Wednesday, August 18, 2010

Ice Chest Sous Vide

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Ah, near perfect medium-rare steak from edge to edge with no large, grey ring of overdone meat around the sides. (I’m sorry the plate is so messy; I’m always rushing to eat when the food is done and forget proper plating.)

I’ve been interested in trying sous-vide for a couple of years but didn’t want to try to build a homemade system and certainly couldn’t afford a commercial setup. With the SousVide Supreme now available for home use, the technique is approaching the realm of the possible; but I wanted to give it a trial run before thinking of plunking down around $500 (though it’s not that much more than a nice KitchenAid mixer). Thanks to J. Kenji Lopez-Alt at Serious Eats, a limited version (not hot enough for vegetables, thickness of meat and cooking time limits) of sous-vide is possible for just about anyone. In the comments section of the article Cook Your Meat in a Beer Cooler: The World's Best (and Cheapest) Sous-Vide Hack, I found a wonderful calculator Sous-Vide in a Cooler - water temperature calculator that will tell you what temperature of water is needed based on the dimensions of your cooler; type and starting and ending temperature of the meat, etc. Check out Kenji’s Sous-Vide 101: Prime Steak Primer for a detailed explanation of the process.


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Start with a couple of rib-eyes.


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Season with fresh-ground black pepper and Kosher salt and enclose in plastic. You can use Ziploc bags with the immersion method to remove as much air as possible, but it’s nice to vacuum seal the bags if you have one.


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The steaks relaxing in their (should have been) 139.6 degree bath. (I swear I scrubbed out the cooler – those are stains – not dirt. And the steaks are vacuum sealed anyway.) I was pretty lucky for a first try. My hot tap water is 130 degrees. I filled the cooler to 8” deep with the hot tap water then added 1” of simmering water from a large pot on the stove. It looked like about a gallon of simmering water (and that’s what the Sous-Vide in a Cooler - water temperature calculator shows). I had figured on a final water depth of 9” and the temp. was 139.9 degrees at this point. I probably should have added some ice to get the temp. to 139.6, but I was afraid to mess with it too much. That may be why the steaks weren’t quite perfectly medium-rare; or, perhaps the final sear on the charcoal grill lasted a tiny bit too long. I’m sold on the technique, however. The steaks were tender, juicy and delicious. There’s no need to rush with sous-vide steaks. Suddenly decided you want to oven-bake rather than microwave your potatoes, forgot to decant the wine, or expecting chronically-late dinner guests? The steaks will stay at your chosen doneness for another hour or two, no worries.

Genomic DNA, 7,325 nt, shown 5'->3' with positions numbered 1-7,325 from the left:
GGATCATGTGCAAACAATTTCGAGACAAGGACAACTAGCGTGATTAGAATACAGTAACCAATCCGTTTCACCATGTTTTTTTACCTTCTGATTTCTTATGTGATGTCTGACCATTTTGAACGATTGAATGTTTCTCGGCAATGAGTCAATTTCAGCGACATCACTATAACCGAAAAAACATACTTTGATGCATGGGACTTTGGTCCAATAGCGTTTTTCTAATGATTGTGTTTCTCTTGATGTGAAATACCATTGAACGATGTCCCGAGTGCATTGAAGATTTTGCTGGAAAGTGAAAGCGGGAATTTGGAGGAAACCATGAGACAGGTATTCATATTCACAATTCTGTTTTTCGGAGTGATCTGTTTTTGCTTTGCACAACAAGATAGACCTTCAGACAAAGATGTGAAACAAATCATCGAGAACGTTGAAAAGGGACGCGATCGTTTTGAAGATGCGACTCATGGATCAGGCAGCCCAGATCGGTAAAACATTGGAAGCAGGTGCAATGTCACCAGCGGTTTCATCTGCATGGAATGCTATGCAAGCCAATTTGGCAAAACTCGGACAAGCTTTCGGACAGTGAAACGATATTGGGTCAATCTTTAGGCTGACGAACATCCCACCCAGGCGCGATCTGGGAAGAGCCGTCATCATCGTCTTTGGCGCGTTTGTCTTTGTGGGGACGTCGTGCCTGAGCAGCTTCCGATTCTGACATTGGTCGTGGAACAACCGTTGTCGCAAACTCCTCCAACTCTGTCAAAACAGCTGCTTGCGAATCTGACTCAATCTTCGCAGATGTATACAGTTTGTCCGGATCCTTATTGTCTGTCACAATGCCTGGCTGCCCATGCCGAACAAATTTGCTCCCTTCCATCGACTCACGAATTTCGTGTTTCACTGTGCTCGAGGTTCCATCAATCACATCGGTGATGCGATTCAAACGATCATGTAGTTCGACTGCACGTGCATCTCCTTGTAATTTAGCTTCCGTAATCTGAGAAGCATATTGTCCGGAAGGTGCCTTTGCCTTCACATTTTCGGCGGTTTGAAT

Monday, August 16, 2010

Goat Cheese Stuffed Peppadew Peppers

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I only recently heard about Peppadew peppers (though they’ve been around for several years), so when I saw them at Martin’s Wine Cellar, I had to give them a try. I thought they would be good stuffed with goat cheese. I’ve made a goat cheese spread before with a bit of butter blended in to make it spreadable, but decided to try a bit of Colatura (a wonderful essence of anchovies I also only recently heard about).


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I drained the peppadews in a sieve, blended about a tablespoon of the colatura into the softened goat cheese, and stuffed the peppers.


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I placed them under the broiler until the cheese was warm and bubbly, and the peppers charred just a bit. Wow, it was hard to share half of them with my husband. They are addictive – sweet peppers with just a bit of heat – tangy goat cheese with that extra bit of umami from the colatura. I ordered a case of the peppadew peppers so we can have them often. I may even be able to part with some for guests.